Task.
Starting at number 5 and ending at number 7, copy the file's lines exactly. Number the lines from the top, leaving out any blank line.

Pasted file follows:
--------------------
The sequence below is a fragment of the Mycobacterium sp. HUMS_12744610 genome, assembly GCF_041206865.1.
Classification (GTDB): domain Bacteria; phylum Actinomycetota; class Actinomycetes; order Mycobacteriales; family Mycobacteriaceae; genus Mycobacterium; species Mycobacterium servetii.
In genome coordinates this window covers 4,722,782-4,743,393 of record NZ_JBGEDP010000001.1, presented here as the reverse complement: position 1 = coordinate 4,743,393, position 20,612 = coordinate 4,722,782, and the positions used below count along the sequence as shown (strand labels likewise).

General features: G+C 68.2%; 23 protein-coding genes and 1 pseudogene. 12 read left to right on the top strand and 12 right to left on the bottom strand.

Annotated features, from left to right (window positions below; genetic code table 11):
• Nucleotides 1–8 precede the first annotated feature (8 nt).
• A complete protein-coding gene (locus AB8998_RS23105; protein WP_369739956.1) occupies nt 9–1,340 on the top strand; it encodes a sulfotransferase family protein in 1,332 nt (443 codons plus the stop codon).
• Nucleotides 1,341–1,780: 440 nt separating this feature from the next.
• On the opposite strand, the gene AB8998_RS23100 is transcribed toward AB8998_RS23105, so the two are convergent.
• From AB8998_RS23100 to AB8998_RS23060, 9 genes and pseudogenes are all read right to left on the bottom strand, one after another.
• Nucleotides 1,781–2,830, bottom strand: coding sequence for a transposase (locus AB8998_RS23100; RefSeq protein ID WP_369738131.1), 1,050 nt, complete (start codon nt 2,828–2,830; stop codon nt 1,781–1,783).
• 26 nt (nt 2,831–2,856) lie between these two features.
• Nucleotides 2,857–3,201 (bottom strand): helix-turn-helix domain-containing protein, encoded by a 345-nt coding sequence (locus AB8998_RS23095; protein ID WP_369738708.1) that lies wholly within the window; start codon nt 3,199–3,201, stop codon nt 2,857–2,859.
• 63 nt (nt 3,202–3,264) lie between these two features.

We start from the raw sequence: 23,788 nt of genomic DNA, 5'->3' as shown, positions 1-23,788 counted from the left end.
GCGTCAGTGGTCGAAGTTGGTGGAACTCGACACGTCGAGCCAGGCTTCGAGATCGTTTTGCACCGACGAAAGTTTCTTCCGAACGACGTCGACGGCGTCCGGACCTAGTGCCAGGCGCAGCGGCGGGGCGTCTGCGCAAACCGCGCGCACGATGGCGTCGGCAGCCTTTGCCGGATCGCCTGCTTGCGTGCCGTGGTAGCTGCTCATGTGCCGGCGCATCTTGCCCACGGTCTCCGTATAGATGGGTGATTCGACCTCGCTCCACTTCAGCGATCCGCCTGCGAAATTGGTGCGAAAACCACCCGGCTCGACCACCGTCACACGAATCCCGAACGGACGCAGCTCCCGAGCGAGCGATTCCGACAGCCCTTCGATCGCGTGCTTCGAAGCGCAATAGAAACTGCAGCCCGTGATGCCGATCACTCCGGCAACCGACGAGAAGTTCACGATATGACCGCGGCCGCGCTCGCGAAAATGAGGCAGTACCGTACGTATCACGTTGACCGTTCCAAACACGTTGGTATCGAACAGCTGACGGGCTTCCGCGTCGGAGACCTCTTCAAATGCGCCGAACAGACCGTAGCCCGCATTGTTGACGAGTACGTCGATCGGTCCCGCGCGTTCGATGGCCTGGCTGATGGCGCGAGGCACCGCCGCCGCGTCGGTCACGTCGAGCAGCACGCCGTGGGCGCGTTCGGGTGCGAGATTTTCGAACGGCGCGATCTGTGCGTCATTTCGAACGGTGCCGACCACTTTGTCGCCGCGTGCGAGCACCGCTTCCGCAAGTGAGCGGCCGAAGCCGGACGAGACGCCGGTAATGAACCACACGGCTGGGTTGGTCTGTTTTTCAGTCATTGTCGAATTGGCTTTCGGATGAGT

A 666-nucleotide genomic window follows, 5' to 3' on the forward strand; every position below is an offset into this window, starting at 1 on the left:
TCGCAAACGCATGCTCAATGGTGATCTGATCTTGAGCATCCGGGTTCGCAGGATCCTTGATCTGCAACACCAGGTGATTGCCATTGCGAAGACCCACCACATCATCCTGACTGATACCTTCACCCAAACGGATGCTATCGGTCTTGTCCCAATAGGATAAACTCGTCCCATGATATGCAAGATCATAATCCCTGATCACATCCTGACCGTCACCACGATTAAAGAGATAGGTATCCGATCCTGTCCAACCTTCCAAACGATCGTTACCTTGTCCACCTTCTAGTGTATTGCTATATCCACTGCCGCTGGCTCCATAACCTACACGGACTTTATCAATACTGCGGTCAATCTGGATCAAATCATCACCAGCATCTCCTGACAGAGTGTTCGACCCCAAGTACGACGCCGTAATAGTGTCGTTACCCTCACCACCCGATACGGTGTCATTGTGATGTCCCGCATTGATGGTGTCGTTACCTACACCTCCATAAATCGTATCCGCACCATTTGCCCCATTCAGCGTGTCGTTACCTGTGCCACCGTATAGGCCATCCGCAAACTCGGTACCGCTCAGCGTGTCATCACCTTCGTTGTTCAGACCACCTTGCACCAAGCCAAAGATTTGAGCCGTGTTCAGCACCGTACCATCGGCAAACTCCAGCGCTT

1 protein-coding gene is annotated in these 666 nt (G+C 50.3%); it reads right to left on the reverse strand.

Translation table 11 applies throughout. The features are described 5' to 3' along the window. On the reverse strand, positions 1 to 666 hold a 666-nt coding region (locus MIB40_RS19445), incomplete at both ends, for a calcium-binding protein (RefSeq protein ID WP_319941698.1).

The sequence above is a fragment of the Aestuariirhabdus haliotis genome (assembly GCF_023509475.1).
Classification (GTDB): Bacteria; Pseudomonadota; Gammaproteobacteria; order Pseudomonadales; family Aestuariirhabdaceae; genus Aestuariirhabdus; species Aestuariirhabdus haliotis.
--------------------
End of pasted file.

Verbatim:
Annotated features, from left to right (window positions below; genetic code table 11):
• Nucleotides 1–8 precede the first annotated feature (8 nt).
• A complete protein-coding gene (locus AB8998_RS23105; protein WP_369739956.1) occupies nt 9–1,340 on the top strand; it encodes a sulfotransferase family protein in 1,332 nt (443 codons plus the stop codon).